Buster Keaton’s 1926 comedy The General is based on a real event. In April 1862 a group of Union volunteers hijacked a Confederate train in Georgia and led the rebels on an 88-mile, six-hour chase through the state, tearing up tracks and cutting telegraph lines as they went and releasing cars behind them to slow their pursuers. The conspirators ran out of fuel just short of Chattanooga, their goal, but the Union awarded a Medal of Honor to most of them for the exploit.
Keaton turned this into the story of Johnnie Gray, a hapless Georgia engineer who proves his mettle by chasing a stolen Confederate locomotive across Tennessee in order to rescue his beloved. The film’s central train chase is a masterpiece of mechanical slapstick, essentially a live-action cartoon showcasing the actor’s hair-raising stunts with locomotives, cannon, fire, and dynamite as the trains roll through the Southern countryside.
“I was more proud of that picture than any I ever made,” Keaton said in 1963. “Because I took an actual happening out of the … history books, and I told the story in detail, too.”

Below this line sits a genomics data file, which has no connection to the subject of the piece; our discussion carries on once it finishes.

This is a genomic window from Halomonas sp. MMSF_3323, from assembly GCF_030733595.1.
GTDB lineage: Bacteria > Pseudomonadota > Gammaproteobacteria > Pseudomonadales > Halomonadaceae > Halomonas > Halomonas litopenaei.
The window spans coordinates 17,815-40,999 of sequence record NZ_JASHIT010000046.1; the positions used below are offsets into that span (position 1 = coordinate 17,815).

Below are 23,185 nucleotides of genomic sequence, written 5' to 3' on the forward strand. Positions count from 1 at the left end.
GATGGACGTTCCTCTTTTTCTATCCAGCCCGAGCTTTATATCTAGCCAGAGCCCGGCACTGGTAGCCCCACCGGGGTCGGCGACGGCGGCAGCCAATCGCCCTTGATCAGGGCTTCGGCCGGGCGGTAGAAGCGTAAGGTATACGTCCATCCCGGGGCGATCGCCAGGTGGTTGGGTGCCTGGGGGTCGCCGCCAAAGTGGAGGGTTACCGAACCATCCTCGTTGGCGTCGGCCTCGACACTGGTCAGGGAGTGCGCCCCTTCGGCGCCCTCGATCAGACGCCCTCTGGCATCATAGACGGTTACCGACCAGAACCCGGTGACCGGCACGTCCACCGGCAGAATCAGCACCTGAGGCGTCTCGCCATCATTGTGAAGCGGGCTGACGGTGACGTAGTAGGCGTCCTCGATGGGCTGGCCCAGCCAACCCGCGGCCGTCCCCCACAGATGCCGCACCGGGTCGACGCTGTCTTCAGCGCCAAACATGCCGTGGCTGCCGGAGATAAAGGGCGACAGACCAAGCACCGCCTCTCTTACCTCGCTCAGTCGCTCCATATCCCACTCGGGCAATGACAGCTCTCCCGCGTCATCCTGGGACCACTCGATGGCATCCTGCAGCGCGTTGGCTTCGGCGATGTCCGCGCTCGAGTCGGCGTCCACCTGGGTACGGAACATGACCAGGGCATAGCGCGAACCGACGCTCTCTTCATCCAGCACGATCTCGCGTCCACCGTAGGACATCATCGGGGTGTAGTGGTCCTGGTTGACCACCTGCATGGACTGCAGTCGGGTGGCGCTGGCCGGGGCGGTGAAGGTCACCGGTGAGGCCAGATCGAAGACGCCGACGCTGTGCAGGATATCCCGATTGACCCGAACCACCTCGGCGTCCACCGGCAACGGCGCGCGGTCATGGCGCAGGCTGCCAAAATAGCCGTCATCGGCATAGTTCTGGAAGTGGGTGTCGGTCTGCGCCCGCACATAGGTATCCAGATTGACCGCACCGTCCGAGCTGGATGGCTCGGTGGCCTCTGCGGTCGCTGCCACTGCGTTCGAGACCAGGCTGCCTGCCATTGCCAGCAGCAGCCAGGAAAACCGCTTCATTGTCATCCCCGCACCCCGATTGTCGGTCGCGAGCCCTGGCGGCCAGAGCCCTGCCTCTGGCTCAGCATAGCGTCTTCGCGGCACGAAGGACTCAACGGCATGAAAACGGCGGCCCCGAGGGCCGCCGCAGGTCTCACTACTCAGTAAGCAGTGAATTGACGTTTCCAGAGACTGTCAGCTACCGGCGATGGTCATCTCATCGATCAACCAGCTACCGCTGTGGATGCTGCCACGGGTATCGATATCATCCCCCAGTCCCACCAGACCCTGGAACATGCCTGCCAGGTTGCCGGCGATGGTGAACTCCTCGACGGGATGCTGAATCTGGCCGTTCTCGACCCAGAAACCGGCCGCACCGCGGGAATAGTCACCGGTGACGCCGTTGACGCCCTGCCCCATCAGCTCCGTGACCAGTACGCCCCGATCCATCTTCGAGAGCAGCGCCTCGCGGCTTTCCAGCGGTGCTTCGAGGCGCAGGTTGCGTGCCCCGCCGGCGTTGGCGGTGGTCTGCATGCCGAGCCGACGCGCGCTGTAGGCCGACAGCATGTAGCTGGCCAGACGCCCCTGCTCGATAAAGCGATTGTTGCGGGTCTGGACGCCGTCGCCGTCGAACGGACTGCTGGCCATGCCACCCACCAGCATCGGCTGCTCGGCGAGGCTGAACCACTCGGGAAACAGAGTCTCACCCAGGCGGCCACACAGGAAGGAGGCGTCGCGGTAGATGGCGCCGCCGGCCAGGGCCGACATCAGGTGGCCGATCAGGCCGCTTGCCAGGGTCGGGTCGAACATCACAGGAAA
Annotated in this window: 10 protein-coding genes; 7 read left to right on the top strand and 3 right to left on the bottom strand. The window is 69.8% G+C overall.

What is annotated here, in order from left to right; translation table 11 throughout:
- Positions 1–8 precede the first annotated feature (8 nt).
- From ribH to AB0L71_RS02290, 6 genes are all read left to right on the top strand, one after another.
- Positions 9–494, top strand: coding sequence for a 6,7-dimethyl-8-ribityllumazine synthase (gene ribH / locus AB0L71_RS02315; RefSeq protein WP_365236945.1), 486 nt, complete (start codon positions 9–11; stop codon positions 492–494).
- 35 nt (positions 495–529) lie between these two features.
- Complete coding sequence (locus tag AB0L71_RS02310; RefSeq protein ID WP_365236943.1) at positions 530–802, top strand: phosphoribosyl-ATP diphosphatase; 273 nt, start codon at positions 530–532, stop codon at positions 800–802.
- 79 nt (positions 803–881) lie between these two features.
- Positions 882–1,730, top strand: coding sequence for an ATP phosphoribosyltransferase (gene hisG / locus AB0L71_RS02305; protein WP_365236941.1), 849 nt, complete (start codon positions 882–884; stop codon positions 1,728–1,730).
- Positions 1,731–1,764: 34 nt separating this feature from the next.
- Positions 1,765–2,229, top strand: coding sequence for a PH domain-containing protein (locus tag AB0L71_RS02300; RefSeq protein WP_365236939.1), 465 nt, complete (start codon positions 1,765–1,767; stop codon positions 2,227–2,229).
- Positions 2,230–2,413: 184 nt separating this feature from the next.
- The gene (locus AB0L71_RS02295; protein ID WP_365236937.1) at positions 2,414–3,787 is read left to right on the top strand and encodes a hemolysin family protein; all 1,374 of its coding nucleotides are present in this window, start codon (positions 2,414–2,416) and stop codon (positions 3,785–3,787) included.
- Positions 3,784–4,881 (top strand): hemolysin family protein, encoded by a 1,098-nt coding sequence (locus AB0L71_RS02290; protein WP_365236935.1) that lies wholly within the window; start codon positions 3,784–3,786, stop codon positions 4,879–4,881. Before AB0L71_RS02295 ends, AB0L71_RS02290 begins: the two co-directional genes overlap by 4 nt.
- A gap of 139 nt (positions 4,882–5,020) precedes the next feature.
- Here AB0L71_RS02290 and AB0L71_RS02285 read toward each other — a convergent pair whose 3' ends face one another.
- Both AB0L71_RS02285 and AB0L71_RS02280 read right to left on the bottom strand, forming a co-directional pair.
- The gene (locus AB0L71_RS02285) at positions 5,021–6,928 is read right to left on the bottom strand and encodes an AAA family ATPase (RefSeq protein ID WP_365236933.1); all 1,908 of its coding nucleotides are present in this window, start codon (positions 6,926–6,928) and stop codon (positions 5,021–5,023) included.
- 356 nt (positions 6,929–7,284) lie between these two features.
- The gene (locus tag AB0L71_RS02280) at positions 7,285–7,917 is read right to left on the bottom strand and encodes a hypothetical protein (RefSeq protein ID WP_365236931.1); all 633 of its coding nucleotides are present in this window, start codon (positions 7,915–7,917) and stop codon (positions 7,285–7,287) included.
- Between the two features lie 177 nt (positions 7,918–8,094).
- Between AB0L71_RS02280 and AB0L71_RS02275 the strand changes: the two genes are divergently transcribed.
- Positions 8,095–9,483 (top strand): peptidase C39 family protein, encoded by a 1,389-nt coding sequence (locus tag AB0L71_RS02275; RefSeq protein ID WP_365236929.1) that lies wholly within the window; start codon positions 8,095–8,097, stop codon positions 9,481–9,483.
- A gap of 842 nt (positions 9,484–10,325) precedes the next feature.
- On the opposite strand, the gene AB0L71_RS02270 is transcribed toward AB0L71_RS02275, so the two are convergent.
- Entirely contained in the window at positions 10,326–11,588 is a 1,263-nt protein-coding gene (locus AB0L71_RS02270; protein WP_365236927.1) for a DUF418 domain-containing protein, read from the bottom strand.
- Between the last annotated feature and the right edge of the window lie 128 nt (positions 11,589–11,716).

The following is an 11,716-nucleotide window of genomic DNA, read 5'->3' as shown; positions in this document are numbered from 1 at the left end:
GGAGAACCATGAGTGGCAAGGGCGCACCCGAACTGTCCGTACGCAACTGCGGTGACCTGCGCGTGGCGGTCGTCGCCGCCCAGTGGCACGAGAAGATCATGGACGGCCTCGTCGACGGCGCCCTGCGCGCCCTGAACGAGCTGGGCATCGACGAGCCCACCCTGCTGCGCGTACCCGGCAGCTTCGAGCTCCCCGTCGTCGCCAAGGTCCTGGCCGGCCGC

In 1848, Ellen and William Craft resolved to flee slavery, but they needed a way to get from Macon, Ga., to the free states in the north. William could never travel such a distance alone, but Ellen’s skin was fair enough that she could pass for white. So she disguised herself as a white male cotton planter attended by William, her slave. (She had to pose as a man because a white woman would not have traveled alone with a male slave.) The two asked leave to be away for the holidays, the illiterate Ellen bound her arm in a sling to escape being asked to write, and they departed on Dec. 21. Over the next four days:
- Ellen found herself sitting next to a friend of her master on the train to Savannah. She feigned deafness to discourage his attempts to engage her in conversation.
- The captain of a steamer to Charleston complimented Ellen on her “very attentive boy” and warned him to shun the “cutthroat abolitionists” in the north.
- During the voyage a slave trader offered to buy William, and a military officer scolded Ellen for saying “thank you” to her slave.
- In South Carolina a ticket seller insisted on seeing proof that Ellen owned William. A passing captain intervened and sent them on their way.
- In a Virginia railway station a white woman confronted William, mistaking him for her own runaway slave.
- An officer in Baltimore threatened again to detain them without proof of ownership, but relented, telling a clerk, “He is not well, it is a pity to stop him.”